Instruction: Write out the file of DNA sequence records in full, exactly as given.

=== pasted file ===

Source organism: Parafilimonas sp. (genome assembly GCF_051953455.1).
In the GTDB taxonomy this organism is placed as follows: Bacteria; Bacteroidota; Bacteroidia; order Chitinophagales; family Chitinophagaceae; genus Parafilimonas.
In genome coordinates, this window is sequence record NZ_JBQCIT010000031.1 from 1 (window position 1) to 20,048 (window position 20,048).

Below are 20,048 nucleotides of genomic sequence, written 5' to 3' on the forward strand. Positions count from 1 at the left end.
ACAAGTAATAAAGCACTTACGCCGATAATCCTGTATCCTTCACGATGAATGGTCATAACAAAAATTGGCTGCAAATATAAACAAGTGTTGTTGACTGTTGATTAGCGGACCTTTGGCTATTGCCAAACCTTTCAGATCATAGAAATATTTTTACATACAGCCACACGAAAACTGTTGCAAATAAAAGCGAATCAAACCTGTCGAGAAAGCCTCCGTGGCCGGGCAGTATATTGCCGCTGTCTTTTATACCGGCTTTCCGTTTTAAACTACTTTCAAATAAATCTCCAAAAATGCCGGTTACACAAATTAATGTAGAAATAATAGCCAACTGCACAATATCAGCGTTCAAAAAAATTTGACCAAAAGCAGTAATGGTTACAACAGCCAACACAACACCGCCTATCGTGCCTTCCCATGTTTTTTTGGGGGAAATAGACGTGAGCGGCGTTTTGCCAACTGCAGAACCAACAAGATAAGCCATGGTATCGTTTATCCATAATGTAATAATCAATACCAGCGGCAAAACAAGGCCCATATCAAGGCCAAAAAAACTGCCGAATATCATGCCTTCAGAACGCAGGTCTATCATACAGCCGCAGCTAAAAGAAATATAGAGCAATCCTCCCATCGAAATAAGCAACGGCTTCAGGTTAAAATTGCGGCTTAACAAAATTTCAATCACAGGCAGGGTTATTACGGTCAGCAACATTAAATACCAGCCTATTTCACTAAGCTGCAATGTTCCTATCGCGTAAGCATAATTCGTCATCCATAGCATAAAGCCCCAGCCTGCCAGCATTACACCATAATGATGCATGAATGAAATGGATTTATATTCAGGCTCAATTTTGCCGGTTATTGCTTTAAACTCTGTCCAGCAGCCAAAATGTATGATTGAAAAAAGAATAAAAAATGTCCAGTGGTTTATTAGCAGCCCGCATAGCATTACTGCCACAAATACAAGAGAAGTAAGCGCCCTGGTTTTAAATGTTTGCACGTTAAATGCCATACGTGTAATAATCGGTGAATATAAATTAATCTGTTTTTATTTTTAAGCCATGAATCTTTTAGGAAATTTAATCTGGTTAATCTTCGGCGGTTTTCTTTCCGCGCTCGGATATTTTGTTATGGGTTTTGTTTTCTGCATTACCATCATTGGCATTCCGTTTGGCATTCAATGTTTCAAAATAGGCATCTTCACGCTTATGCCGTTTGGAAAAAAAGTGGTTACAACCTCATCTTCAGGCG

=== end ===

Source organism: Parafilimonas sp. (genome assembly GCF_051953455.1).
In the GTDB taxonomy this organism is placed as follows: Bacteria; Bacteroidota; Bacteroidia; order Chitinophagales; family Chitinophagaceae; genus Parafilimonas.
In genome coordinates, this window is sequence record NZ_JBQCIT010000031.1 from 1 (window position 1) to 20,048 (window position 20,048).

Below are 20,048 nucleotides of genomic sequence, written 5' to 3' on the forward strand. Positions count from 1 at the left end.
ACAAGTAATAAAGCACTTACGCCGATAATCCTGTATCCTTCACGATGAATGGTCATAACAAAAATTGGCTGCAAATATAAACAAGTGTTGTTGACTGTTGATTAGCGGACCTTTGGCTATTGCCAAACCTTTCAGATCATAGAAATATTTTTACATACAGCCACACGAAAACTGTTGCAAATAAAAGCGAATCAAACCTGTCGAGAAAGCCTCCGTGGCCGGGCAGTATATTGCCGCTGTCTTTTATACCGGCTTTCCGTTTTAAACTACTTTCAAATAAATCTCCAAAAATGCCGGTTACACAAATTAATGTAGAAATAATAGCCAACTGCACAATATCAGCGTTCAAAAAAATTTGACCAAAAGCAGTAATGGTTACAACAGCCAACACAACACCGCCTATCGTGCCTTCCCATGTTTTTTTGGGGGAAATAGACGTGAGCGGCGTTTTGCCAACTGCAGAACCAACAAGATAAGCCATGGTATCGTTTATCCATAATGTAATAATCAATACCAGCGGCAAAACAAGGCCCATATCAAGGCCAAAAAAACTGCCGAATATCATGCCTTCAGAACGCAGGTCTATCATACAGCCGCAGCTAAAAGAAATATAGAGCAATCCTCCCATCGAAATAAGCAACGGCTTCAGGTTAAAATTGCGGCTTAACAAAATTTCAATCACAGGCAGGGTTATTACGGTCAGCAACATTAAATACCAGCCTATTTCACTAAGCTGCAATGTTCCTATCGCGTAAGCATAATTCGTCATCCATAGCATAAAGCCCCAGCCTGCCAGCATTACACCATAATGATGCATGAATGAAATGGATTTATATTCAGGCTCAATTTTGCCGGTTATTGCTTTAAACTCTGTCCAGCAGCCAAAATGTATGATTGAAAAAAGAATAAAAAATGTCCAGTGGTTTATTAGCAGCCCGCATAGCATTACTGCCACAAATACAAGAGAAGTAAGCGCCCTGGTTTTAAATGTTTGCACGTTAAATGCCATACGTGTAATAATCGGTGAATATAAATTAATCTGTTTTTATTTTTAAGCCATGAATCTTTTAGGAAATTTAATCTGGTTAATCTTCGGCGGTTTTCTTTCCGCGCTCGGATATTTTGTTATGGGTTTTGTTTTCTGCATTACCATCATTGGCATTCCGTTTGGCATTCAATGTTTCAAAATAGGCATCTTCACGCTTATGCCGTTTGGAAAAAAAGTGGTTACAACCTCATCTTCAGGCG